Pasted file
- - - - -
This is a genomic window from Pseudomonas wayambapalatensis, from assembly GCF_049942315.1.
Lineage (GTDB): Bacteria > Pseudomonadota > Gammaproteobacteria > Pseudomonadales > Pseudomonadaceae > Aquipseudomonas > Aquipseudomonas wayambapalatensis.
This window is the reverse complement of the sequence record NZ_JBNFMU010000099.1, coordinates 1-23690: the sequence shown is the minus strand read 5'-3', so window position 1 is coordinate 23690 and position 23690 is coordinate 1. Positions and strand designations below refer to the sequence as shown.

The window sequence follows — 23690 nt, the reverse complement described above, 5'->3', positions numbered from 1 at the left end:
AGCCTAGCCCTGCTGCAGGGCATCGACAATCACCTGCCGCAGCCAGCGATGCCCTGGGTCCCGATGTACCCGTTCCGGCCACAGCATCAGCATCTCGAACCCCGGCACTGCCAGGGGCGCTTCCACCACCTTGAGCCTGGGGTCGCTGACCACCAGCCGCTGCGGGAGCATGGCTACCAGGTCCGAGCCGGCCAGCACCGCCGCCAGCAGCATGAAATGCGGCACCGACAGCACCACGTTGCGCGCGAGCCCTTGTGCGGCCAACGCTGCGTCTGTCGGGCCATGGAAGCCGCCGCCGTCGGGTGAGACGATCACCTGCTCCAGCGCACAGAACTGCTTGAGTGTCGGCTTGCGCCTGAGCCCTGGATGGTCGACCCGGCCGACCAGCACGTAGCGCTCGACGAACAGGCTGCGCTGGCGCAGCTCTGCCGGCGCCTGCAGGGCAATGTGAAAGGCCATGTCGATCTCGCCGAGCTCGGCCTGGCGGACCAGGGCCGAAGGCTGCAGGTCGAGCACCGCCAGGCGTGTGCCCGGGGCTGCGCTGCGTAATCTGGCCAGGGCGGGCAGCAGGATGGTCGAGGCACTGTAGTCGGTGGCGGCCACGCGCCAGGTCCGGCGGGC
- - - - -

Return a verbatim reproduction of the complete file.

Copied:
This is a genomic window from Pseudomonas wayambapalatensis, from assembly GCF_049942315.1.
Lineage (GTDB): Bacteria > Pseudomonadota > Gammaproteobacteria > Pseudomonadales > Pseudomonadaceae > Aquipseudomonas > Aquipseudomonas wayambapalatensis.
This window is the reverse complement of the sequence record NZ_JBNFMU010000099.1, coordinates 1-23690: the sequence shown is the minus strand read 5'-3', so window position 1 is coordinate 23690 and position 23690 is coordinate 1. Positions and strand designations below refer to the sequence as shown.

The window sequence follows — 23690 nt, the reverse complement described above, 5'->3', positions numbered from 1 at the left end:
AGCCTAGCCCTGCTGCAGGGCATCGACAATCACCTGCCGCAGCCAGCGATGCCCTGGGTCCCGATGTACCCGTTCCGGCCACAGCATCAGCATCTCGAACCCCGGCACTGCCAGGGGCGCTTCCACCACCTTGAGCCTGGGGTCGCTGACCACCAGCCGCTGCGGGAGCATGGCTACCAGGTCCGAGCCGGCCAGCACCGCCGCCAGCAGCATGAAATGCGGCACCGACAGCACCACGTTGCGCGCGAGCCCTTGTGCGGCCAACGCTGCGTCTGTCGGGCCATGGAAGCCGCCGCCGTCGGGTGAGACGATCACCTGCTCCAGCGCACAGAACTGCTTGAGTGTCGGCTTGCGCCTGAGCCCTGGATGGTCGACCCGGCCGACCAGCACGTAGCGCTCGACGAACAGGCTGCGCTGGCGCAGCTCTGCCGGCGCCTGCAGGGCAATGTGAAAGGCCATGTCGATCTCGCCGAGCTCGGCCTGGCGGACCAGGGCCGAAGGCTGCAGGTCGAGCACCGCCAGGCGTGTGCCCGGGGCTGCGCTGCGTAATCTGGCCAGGGCGGGCAGCAGGATGGTCGAGGCACTGTAGTCGGTGGCGGCCACGCGCCAGGTCCGGCGGGC